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Freedom in the digital age
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The best way to protect data is not to record it

Almost everyone has at least a dozen accounts and it can be quite a disaster if your password gets published in yet another data breach. Passwords aren’t the only information worth stealing and the best way to protect important information is never to collect it. In general, it’s best to avoid making an account with a service if you don’t need to. Sadly many services force you into making an account by gating content, which is a dark pattern.

This also applies to payment information. Not only should you only input payment information when you need to, but you should also consider what kind of payment methods you use. Cryptocurrency is perfectly transparent to everyone, and your credit cards are perfectly transparent to whoever your card provider shares their data with. In many cases its worth asking yourself “does this service really need my information to do what I need it to do?”

Using a password manager

There are many password managers usually with trade-offs between trust and convenience. The most secure option would be to run an offline password manager and manually sync between devices, but there are other options that provide a cloud-based solution for convenience.

Some good password mangers are:

Benefits of using a password manager

  1. Strong passwords

    The most obvious advantage of a password manager is the ability to store and keep difficult to remember passwords. This is critical to having a strong unique password for each account.

  2. Unique details

    Passwords aren’t the only thing that is best to have unique. You can also easily keep track of different usernames and e-mails for each service. Not only that but you can avoid disclosing your e-mail address with a temporary e-mail through a free service like TempMail.

  3. Account fungibility

    With a password manager it is now much easier to manage multiple accounts. Sometimes it’s nice to start fresh, other times services like reddit will want you to have a properly aged account to comment or access certain features. Keeping track of accounts makes sure you don’t forget any.

Multi-factor authentication

Multi-factor authentication is an essential tool in keeping accounts secure. This allows you to be protected even if someone gets access to your password. There are many ways to use multi-factor authentication but it us usually up to the service to support it. It is best to enable whatever method is available and works for you.

SMS/e-mail codes

This is the bare-minimum for a service trying to offer two-factor authentication. If you’re not using unique passwords, e-mail authentication won’t provide you any additional benefit. Also using a throw-away e-mail that you don’t have access to excludes you from using e-mail based authentication.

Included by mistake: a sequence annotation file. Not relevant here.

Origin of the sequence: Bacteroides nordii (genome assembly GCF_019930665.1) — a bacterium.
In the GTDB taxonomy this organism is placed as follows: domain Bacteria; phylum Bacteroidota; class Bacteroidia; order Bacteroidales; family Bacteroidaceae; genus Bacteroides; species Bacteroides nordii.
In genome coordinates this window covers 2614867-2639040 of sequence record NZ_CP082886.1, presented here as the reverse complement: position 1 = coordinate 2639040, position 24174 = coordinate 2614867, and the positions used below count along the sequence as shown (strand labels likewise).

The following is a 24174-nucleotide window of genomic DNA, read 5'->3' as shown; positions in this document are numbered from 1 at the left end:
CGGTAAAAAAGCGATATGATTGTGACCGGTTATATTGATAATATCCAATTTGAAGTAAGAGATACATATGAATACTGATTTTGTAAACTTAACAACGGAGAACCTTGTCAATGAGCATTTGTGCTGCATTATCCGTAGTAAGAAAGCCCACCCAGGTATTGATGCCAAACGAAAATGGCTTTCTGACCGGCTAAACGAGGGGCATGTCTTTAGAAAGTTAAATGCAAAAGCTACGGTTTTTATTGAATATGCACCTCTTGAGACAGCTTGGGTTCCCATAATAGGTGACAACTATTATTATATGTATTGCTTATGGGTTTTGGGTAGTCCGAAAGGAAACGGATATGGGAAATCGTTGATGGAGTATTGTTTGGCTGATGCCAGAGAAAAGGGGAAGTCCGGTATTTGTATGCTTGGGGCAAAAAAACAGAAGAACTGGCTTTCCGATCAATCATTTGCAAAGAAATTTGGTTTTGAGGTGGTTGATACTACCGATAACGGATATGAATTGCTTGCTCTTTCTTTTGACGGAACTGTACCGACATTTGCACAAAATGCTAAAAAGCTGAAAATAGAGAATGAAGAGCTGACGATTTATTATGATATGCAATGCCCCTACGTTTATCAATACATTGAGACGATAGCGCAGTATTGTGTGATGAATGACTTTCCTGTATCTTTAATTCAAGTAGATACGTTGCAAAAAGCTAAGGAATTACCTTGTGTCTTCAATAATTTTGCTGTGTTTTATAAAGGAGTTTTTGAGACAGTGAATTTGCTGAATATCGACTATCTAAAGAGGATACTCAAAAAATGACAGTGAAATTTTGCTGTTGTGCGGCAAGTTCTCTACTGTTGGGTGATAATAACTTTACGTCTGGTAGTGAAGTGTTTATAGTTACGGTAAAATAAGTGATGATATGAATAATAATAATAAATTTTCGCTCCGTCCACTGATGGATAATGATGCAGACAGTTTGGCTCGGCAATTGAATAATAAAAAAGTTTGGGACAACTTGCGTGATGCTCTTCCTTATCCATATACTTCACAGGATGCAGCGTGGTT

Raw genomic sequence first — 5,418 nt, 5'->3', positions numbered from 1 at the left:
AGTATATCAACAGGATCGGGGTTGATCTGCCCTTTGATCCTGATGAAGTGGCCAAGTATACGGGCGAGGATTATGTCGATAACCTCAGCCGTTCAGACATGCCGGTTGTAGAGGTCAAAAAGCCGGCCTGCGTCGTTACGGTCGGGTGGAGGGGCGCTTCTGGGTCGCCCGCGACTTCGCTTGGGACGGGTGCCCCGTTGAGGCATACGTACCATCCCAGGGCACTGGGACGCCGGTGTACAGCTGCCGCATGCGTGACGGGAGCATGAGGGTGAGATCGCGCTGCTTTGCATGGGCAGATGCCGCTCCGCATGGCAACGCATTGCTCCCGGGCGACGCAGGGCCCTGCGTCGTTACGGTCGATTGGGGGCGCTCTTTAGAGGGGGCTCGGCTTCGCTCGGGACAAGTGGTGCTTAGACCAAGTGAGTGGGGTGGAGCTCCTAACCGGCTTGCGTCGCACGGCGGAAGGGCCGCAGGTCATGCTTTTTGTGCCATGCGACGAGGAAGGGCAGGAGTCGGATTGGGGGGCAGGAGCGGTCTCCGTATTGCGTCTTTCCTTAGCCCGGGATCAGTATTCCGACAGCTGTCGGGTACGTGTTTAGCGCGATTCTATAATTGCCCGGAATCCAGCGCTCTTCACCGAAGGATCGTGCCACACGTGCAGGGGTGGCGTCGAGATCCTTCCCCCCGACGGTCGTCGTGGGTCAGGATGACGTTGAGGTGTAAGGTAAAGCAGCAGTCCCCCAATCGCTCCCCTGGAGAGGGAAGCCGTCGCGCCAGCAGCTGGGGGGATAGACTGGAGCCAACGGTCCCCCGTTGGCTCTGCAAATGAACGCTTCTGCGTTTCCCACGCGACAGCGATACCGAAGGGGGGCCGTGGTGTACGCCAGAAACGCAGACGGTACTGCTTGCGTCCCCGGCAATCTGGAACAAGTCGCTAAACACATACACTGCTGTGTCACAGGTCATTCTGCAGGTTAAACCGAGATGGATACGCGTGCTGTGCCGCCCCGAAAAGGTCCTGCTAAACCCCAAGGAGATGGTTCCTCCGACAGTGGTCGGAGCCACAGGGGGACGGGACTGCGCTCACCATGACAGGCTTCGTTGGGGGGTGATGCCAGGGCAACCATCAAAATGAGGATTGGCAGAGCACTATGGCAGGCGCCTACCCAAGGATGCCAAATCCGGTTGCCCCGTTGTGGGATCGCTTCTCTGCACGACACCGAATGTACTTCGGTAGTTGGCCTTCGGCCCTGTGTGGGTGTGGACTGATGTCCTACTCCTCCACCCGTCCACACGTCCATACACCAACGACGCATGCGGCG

SMS authentication has often been broken by dedicated attackers social engineering the service provider. This is largely only done for high value targets. Another drawback to SMS multi-factor authentication is that you have to divulge your mobile number to the service.

With these shortcomings in mind, SMS/e-mail confirmation is still another layer of protection that can still be helpful.

TOTP codes / “Google Authenticator”

Timed one-time-pad codes are a fantastic tool. Essentially you are given a special ‘key’ by scanning a QR code which will generate random numbers to act as your “second password” and it works quite well for this.

There is often a “recovery code” that must not be disclosed as this will allow someone to generate your time codes. TOTP codes are great because it would be very hard for an attacker to have access to your password as well as a personal device to enter the code.

Avoiding data leaks

You can generally assume that all your information for every service is being collected and sold for purposes outside your control. Services get hacked and data breaches happen. The less exposed you are to any particular service being compromised the better.

Tools of the Technocracy: #2 Big Data & Artificial Intelligence

What is all this data for anyways?

Integrations are evil

“Sign in with…” sounds very convenient but it undermines the uniqueness of each account. The more big tech can identify patterns between your accounts they can very often glean unintuitive insights from fairly innocuous data.

Avoid signing in with big tech platforms and only authorize apps to connect to your accounts in very limited circumstances. Remove any unused integrations once you’re done with them.

Disable e-mail alerts

There aren’t many conditions that allow you to guarantee that your e-mails aren’t being read by someone, or something else. When a service sends you an e-mail alert about something, (like an online purchase for example) this gives your e-mail provider and anyone they share data with access to a key window into your life. Salt your data

Many sites and services will ask for data that serves no purpose and can’t be verified. You are under no obligation to provide them a correct, useful dataset to be used against you.

“Salting your data” is to simply input incorrect or unintelligible data such as incorrect birth dates or fake names to undermine these data-collection efforts.

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